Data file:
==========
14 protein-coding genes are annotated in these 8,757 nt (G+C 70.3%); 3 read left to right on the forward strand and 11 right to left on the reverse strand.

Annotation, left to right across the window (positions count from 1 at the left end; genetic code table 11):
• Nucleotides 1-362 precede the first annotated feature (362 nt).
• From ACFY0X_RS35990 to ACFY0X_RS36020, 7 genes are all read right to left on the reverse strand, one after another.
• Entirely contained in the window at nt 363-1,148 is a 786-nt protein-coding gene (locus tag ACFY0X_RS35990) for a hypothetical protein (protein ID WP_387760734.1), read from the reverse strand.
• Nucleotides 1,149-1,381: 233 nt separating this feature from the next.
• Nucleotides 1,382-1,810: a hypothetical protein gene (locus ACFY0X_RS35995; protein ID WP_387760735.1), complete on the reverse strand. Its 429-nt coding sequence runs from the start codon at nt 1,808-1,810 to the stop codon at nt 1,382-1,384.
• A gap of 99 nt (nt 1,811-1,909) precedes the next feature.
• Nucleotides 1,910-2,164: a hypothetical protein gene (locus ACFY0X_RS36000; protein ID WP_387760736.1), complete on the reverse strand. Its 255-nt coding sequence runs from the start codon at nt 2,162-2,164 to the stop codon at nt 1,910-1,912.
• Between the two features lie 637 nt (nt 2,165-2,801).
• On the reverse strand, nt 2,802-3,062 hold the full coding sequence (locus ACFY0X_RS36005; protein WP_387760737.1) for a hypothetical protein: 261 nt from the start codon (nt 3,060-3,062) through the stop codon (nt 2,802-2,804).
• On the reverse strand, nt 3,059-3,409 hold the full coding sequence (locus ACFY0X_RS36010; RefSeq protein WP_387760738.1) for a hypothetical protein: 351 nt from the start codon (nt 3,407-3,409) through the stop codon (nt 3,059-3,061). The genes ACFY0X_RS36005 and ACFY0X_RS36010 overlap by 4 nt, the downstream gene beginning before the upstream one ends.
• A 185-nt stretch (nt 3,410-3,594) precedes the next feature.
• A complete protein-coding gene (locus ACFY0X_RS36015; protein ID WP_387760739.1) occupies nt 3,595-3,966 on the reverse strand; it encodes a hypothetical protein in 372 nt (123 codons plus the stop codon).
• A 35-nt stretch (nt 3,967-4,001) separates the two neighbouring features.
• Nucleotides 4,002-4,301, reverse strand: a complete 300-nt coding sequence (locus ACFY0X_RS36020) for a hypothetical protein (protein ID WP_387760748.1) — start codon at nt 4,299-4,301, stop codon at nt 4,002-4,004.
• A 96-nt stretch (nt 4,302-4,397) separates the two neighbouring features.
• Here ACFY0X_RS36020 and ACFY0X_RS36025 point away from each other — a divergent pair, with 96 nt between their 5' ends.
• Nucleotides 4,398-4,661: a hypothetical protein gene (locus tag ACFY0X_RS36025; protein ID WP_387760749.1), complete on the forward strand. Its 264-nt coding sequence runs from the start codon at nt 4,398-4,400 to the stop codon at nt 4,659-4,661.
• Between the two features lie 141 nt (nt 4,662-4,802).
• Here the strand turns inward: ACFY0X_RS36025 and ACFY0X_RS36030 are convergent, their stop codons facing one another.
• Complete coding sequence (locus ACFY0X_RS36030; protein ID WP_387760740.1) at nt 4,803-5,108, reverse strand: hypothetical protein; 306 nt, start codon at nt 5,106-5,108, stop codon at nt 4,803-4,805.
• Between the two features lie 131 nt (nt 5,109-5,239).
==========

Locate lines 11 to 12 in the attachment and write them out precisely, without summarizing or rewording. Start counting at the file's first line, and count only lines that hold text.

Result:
• On the reverse strand, nt 2,802-3,062 hold the full coding sequence (locus ACFY0X_RS36005; protein WP_387760737.1) for a hypothetical protein: 261 nt from the start codon (nt 3,060-3,062) through the stop codon (nt 2,802-2,804).
• On the reverse strand, nt 3,059-3,409 hold the full coding sequence (locus ACFY0X_RS36010; RefSeq protein WP_387760738.1) for a hypothetical protein: 351 nt from the start codon (nt 3,407-3,409) through the stop codon (nt 3,059-3,061). The genes ACFY0X_RS36005 and ACFY0X_RS36010 overlap by 4 nt, the downstream gene beginning before the upstream one ends.